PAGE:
The crowds proclaimed Christ their “king” when they thought they could control him – when they thought he would give them bread and political victories over their enemies. When they found out that the Kingdom he brought involved something more from them than just cheering from the sidelines, they crucified Him. 

Randall B. Smith is Professor at the University of St. Thomas, where he has recently been appointed to the Scanlan Chair in Theology.
The Catholic Thing is a forum for intelligent Catholic commentary. Opinions expressed by writers are solely their own.

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Comments (15)Add Comment
written by Jack,CT, November 06, 2013
Dr Smith,
I never looked at it this way,so
true!I guess we should thank the lord he
is so pleasant!
written by Grump, November 06, 2013
Not to sound disrespectful but I bet it would be a blast to sit down with Francis with some beer and pretzels. He looks like a man who enjoys a good horselaugh, much like Bishop Sheen. So much of what is said by world leaders is scripted. It's refreshing when the Pope goes "off the cuff" and speaks spontaneously even though his words are often distorted by the media with a largely secular agenda.
written by Ray, November 06, 2013
Great piece as it provides hope! The New Testament was not about Jesus personality but what he preached and taught us. The closer we live our lives by those teachings the better. It seems the same should hold true for Il Papa. Pope JPII proved this by how he lived and died as an alter
Christos. I pray our current Pope will do the same in his own way.
written by Jack,CT, November 06, 2013
written by BillHocter, November 06, 2013
Excellent column. I like his goofiness as well.
written by STanley Anderson, November 06, 2013
I wonder if Randall Smith’s column might be summarized by this variant of a Scripture passage that can be found somewhere in one of the Gospels, I think:
And being on the internet at the blog of The Catholic Thing, as Randall wrote on his laptop, a Pope being interviewed on camera answered questions, having a casual style and a very goofy manner of spokenword. Then he broke their expectations and poured it on. But there were some who were indignant among themselves, and said, “Why was this interview wasted? For it might have been traded for more than three hundred sentences of encyclical and given to the media.” And they criticized him sharply.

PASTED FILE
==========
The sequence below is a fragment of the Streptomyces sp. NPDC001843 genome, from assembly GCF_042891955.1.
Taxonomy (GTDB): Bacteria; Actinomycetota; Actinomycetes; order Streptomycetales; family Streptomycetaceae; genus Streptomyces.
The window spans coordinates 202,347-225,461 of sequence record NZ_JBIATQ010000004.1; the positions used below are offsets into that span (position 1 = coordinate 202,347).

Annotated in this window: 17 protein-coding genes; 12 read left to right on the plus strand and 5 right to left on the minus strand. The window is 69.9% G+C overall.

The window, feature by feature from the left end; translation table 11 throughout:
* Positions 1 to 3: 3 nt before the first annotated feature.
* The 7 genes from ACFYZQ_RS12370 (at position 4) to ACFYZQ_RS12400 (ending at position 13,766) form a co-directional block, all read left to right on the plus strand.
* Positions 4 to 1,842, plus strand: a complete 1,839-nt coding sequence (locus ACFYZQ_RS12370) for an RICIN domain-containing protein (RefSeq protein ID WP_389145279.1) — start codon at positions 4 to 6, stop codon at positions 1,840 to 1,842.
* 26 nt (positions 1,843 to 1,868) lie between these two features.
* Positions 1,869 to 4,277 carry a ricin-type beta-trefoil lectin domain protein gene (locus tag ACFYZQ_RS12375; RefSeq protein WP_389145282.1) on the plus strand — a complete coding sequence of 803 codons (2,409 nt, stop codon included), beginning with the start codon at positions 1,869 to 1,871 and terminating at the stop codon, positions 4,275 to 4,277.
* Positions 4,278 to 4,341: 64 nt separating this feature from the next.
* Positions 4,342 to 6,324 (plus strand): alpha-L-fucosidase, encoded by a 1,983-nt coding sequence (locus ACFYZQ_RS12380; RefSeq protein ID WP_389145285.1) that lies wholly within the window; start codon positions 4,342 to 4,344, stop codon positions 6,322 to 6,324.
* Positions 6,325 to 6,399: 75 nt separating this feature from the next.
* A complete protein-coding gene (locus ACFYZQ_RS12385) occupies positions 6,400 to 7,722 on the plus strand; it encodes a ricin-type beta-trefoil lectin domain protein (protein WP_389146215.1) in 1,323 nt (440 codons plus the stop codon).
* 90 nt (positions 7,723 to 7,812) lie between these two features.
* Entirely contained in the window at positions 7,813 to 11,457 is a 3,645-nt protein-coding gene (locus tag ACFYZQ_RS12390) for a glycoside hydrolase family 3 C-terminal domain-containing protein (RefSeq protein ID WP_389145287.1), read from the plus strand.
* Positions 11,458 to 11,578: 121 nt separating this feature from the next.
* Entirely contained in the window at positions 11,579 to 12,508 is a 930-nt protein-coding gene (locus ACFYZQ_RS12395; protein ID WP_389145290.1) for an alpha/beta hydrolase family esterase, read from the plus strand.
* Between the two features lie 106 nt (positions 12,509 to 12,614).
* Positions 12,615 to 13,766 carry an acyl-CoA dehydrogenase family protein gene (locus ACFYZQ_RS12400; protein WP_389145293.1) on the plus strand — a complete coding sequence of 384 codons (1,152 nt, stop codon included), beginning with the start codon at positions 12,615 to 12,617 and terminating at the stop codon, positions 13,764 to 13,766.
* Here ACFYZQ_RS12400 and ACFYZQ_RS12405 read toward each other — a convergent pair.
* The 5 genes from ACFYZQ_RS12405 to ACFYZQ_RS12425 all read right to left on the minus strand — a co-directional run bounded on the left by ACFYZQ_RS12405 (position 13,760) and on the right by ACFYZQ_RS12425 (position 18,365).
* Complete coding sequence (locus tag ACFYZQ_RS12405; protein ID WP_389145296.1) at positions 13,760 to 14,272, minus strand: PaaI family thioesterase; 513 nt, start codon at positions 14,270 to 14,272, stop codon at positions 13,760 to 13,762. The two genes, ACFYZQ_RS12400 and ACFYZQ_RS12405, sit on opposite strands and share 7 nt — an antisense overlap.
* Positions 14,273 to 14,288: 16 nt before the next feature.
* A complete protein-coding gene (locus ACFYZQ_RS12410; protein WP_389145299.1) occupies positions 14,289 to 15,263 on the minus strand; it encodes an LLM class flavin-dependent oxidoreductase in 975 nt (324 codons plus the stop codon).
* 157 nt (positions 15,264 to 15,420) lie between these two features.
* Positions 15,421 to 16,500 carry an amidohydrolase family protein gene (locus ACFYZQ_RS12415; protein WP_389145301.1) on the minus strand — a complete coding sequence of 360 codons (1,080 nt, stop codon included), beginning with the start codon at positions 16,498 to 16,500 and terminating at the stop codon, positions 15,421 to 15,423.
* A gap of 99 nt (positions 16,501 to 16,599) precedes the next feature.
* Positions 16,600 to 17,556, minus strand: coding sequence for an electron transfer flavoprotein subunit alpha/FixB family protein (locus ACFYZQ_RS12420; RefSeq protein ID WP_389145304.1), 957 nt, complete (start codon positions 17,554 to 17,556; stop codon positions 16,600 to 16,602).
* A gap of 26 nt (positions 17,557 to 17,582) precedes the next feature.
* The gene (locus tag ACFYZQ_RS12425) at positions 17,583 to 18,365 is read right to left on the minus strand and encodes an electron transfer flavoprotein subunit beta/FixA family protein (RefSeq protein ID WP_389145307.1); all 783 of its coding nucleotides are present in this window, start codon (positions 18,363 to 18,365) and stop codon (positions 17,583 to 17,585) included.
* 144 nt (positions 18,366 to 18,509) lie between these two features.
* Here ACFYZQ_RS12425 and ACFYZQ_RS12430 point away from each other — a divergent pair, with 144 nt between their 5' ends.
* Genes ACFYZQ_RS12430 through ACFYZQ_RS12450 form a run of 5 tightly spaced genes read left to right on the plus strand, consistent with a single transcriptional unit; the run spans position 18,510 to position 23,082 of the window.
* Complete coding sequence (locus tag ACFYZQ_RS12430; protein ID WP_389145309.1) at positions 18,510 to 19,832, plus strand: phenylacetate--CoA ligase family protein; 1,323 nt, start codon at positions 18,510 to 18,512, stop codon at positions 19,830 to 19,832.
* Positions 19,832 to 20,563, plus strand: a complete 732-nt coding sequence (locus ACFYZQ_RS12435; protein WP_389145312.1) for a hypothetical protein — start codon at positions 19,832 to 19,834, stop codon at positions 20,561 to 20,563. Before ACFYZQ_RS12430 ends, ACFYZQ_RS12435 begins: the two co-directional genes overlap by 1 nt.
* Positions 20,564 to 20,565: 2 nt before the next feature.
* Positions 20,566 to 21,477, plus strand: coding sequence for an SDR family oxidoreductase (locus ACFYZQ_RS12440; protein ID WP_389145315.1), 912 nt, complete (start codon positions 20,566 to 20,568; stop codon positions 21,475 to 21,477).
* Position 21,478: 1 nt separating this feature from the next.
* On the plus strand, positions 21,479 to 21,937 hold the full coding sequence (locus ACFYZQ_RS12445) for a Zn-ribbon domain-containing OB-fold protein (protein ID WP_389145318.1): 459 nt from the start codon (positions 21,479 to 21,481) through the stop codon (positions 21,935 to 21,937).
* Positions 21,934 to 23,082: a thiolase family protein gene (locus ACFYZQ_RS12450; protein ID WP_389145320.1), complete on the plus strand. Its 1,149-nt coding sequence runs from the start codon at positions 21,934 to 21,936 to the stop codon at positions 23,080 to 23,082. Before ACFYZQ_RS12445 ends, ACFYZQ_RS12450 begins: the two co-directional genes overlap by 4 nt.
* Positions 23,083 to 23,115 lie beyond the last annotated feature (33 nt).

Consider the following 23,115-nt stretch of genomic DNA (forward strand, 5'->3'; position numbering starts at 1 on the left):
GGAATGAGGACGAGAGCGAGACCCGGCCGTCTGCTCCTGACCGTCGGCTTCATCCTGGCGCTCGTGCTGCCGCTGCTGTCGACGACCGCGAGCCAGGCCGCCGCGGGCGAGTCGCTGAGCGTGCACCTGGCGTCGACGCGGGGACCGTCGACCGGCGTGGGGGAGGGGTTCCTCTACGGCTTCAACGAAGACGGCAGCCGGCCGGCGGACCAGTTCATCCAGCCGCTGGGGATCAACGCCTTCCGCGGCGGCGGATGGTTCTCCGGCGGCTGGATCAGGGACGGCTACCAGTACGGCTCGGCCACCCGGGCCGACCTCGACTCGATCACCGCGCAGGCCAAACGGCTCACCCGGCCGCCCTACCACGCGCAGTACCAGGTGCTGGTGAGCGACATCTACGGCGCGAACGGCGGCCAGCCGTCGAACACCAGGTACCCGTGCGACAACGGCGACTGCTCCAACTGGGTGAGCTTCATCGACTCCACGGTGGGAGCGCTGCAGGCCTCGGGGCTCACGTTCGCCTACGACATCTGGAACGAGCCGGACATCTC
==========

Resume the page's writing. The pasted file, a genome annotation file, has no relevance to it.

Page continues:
But Randall said, “Let him alone. Why do you trouble him? He has done a goofy work for preaching Christ. For you have the media with you always, and whenever you wish you may play them goofy; but Wisdom you do not have always. He has done what he could. He has come beforehand to anoint the Church with goofiness. Assuredly, I say to you, wherever goofiness is spontaneously uttered in any interview, what this man has done will also be told as a memorial to him.”
Or maybe not…
written by william manley, November 06, 2013
Conservatives continue to try to explain away Francis...he's naive, not media savvy, a new Pope making rookie mistakes. Now he is goofy. The truth is Francis is a determined Vicar of Christ who wants to re-direct our attention from doctrinal issues (rules) and get us focused on serving the spiritual and material needs of real people, whether they be famished in spirit or body. His approach is not academic; it is pastoral. He sees the Church as a healing place. He took the name Francis for a reason. Don't underestimate this man. Millions of Catholics are embracing his change of emphasis and eagerly await much needed changes in church policy and institutional practices.
written by Rich in MN, November 06, 2013
For someone such as myself who struggles with the sin of despondency over the rapid moral decay of the world around me, I really need a spiritual leader with some “street cred.” When some guy (soon to be “St. Some Guy”) pops out of the clerical woodwork and says, “Be not afraid,” my first inclination is to ask, “Has this guy ever encountered true evil?” Of course, he has. “This guy” (JPII) has faced evils that I would not want to imagine in my worst nightmares. He stared down Nazism and Communism, barbarism incarnate, where every day was either overt or covert war -- all the time, 24-7.

Similarly, when our current Holy Father, Pope Francis comes onto the scene and starts talking like some sort of “goofy” Polyanna grandfather, my gut reaction is to ask, “Does this guy know what is going on in the world today? Does he realize that Catholic teaching is devolving from the status of ‘hate speech’ and ‘bigotry’ to that of 'crime'?” Then I find out a few things about this guy: he was like some sort of hybrid between Harriet Tubman and a kleptoparasitic spider during the dark days of Argentine dictatorship, during which he risked his life and drew on cunning worthy of Jesus’ command in Matt 10:16 in his efforts to save others. And this guy who “has no right to judge” another person called gay marriage (which, btw, is not a person) “a machination of the Prince of Lies” and marched against it in Argentina. This guy definitely has some major street cred with me. I realize that “street cred” should never be a prerequisite for me following my Earthly shepherd, but it sure does help make the task easier.
written by Other Joe, November 06, 2013